Due to natural disasters, changes in ownership, and declining interest, many of America’s theme parks are no longer in use. But the stories these parks tell, the secrets hidden within, and the possibility of seeing these apocalyptic sights will forever hold our interest. 

Check out more abandoned places here. 

 

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Videos Weird and Strange History

Exploring the Old Abandoned Los Angeles Zoo

Exploring the Old Abandoned Los Angeles Zoo

The old abandoned LA Zoo in Griffith Park was a major attraction in Los Angeles from 1912-1966. Despite many attempts to keep the zoo going it was abandoned for a larger more accommodating zoo just a few miles from this location. I explore the empty cages and graffiti lined caverns in what’s left of this iconic piece of LA history.

According to Atlas Obscura, “The site of the first Los Angeles Zoo, it opened in 1912 with 15 animals. Many of the enclosures were built in the 1930s by Works Progress Administration crews and were made in the iron bars/pacing animal-style that was standard for zoos of that era. The zoo was abandoned in 1966 when the current LA Zoo opened.”

Categories
Weird and Strange History

Abandoned California | Abandoned Historic Places in California

Abandoned California | Abandoned Historic Places in California

California is home to creepy abandoned places. Do you want to visit it but not sure what to expect? Here’s are some of the best abandoned historic places in California that are a must-see. Welcome to Abandoned California.

1. The Sunken City in San Pedro

 Image credits – waterandpower.org

Just like the sunken city of Atlantis, this one is visible to people looking from the California coast Southwest of Long Beach. It’s in close proximity to the lighthouse Fermin Park.

This landslide happened in 1929 when the water main beneath the hotel broke and a few days later had a gas line break. It was a clear indication to evacuate the area, but no one could protect the buildings.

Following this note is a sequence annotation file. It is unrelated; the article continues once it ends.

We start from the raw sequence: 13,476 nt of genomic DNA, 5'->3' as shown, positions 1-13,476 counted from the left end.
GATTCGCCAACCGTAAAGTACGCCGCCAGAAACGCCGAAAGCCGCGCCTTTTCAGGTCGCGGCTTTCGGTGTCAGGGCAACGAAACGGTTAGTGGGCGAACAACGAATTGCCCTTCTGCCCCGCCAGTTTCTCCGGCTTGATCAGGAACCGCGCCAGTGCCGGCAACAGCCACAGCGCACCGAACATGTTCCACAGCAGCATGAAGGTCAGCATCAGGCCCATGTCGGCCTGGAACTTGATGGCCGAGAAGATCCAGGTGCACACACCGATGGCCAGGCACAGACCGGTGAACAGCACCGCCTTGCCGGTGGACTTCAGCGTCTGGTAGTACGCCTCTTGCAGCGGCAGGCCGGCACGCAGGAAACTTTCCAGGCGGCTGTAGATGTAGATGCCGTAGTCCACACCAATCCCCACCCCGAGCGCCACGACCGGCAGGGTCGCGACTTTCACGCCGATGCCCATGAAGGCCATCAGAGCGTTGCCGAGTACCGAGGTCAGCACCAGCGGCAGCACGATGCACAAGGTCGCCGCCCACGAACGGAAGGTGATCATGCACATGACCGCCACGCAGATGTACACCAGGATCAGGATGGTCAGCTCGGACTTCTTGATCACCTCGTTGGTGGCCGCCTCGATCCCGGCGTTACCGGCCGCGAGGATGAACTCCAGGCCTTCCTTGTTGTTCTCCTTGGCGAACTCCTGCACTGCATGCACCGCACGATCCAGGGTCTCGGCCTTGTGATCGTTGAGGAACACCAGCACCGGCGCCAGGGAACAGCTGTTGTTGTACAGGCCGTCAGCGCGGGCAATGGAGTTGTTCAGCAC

The ground used to sleep 11 inches every day, and a huge area of 40000 square feet of land dropped in the Pacific Ocean. It took down a lot of homes, businesses, sidewalks, and streets.

2. Rock Haven Sanitarium

Image credits – www.nps.gov

It all started in 1923 when a psychiatric nurse decided to build her on sanitarium for mentally ill female patients. Within few years, the sanitarium turned into a refuge for models and actresses. And later on, it turned into a home for women with dementia and the elderly.

Later in 2006, it shut it down, and some developers purchased it to build condos. However, the community didn’t allow it and got it listed on the National Register of Historic Places. It can turn into a public park; however, now the garden sanctuaries and 15 buildings inside it are all empty.


3. Ano Nuevo Island

Image Credits – www.parks.ca.gov

Situated between Santa Cruz and SF California coast, the light station got abandoned in 1948; however, it still holds quarters of the old lighthouse keepers. However, the lighthouse became a hazard to endangered sea lions and northern elephant seals. The island is home to animals. It is closed for public visits, and no one is allowed to explore the island just because a number of white sharks, sea lions, and seals are already wandering around its waters.

4. Bodie Ghost Town

Image Credits – www.kqed.org

The third most populous city of California in 1880 became a ghost town eventually. Today it has zero population. It turned into a ghost town in 1920 due to terrible weather of 100mph winds. However, it wasn’t all dead by then. By 1932 it had a massive fire and got deserted completely. Bodie is an iconic abandoned ghost town in California.

It still has hundreds of structures standing still like a Methodist church, an old general store, a cemetery, and a saloon. Today it’s abandoned, yet it’s a Historical Landmark and state park. You can even check out the town by paying $5 as it is preserved in it’s arrested decayed state.